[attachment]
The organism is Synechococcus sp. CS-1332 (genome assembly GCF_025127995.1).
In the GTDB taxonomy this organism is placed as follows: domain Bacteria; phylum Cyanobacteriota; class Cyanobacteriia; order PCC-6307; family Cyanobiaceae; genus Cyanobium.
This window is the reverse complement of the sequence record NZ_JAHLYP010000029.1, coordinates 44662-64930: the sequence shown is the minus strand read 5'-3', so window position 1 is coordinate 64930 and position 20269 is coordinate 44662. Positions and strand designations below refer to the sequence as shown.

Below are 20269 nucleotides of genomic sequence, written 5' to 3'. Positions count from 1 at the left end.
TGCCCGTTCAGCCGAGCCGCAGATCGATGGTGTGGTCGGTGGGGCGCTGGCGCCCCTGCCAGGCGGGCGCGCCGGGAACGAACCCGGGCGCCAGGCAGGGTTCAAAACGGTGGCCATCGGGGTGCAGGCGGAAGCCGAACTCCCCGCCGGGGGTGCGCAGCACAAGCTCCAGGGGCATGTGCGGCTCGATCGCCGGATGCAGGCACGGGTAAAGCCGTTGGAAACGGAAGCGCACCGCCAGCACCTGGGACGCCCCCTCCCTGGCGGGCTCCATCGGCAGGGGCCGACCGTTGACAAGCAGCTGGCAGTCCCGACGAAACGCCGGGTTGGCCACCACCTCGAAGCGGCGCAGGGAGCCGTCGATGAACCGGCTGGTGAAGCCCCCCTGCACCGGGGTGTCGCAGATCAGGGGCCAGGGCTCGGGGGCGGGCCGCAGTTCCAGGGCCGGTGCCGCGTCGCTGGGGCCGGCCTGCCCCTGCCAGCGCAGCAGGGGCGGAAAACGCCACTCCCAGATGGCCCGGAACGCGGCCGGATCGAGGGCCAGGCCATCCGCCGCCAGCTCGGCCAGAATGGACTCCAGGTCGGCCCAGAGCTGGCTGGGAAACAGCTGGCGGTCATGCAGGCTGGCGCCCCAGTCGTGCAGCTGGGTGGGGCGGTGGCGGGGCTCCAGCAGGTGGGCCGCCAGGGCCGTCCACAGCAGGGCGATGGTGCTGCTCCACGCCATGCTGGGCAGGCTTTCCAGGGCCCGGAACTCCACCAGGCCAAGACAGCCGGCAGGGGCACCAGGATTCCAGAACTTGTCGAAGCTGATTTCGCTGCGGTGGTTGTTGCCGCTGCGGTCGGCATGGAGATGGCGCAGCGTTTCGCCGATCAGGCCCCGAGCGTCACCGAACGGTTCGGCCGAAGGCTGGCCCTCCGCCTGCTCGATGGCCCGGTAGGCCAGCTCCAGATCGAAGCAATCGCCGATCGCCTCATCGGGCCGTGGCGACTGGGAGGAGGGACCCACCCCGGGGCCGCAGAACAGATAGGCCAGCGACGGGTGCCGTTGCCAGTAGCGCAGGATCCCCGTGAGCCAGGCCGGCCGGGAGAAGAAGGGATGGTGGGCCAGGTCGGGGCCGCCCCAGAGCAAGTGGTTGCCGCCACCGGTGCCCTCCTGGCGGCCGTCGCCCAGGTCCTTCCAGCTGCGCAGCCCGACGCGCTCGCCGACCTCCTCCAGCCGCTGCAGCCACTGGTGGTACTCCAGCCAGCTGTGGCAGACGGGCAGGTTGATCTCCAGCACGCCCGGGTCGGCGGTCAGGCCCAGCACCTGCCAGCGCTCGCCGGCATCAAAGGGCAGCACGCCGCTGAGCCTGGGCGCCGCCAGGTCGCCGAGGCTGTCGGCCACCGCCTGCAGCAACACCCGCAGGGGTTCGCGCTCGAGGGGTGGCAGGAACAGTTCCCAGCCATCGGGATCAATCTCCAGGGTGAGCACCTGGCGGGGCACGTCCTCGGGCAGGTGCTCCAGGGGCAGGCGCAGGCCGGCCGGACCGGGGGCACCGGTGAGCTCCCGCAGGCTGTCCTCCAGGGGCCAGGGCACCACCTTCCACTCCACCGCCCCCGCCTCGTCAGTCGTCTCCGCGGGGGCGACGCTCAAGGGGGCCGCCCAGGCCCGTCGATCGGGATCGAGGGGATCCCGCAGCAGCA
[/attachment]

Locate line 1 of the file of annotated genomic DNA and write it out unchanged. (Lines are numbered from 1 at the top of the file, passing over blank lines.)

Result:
The organism is Synechococcus sp. CS-1332 (genome assembly GCF_025127995.1).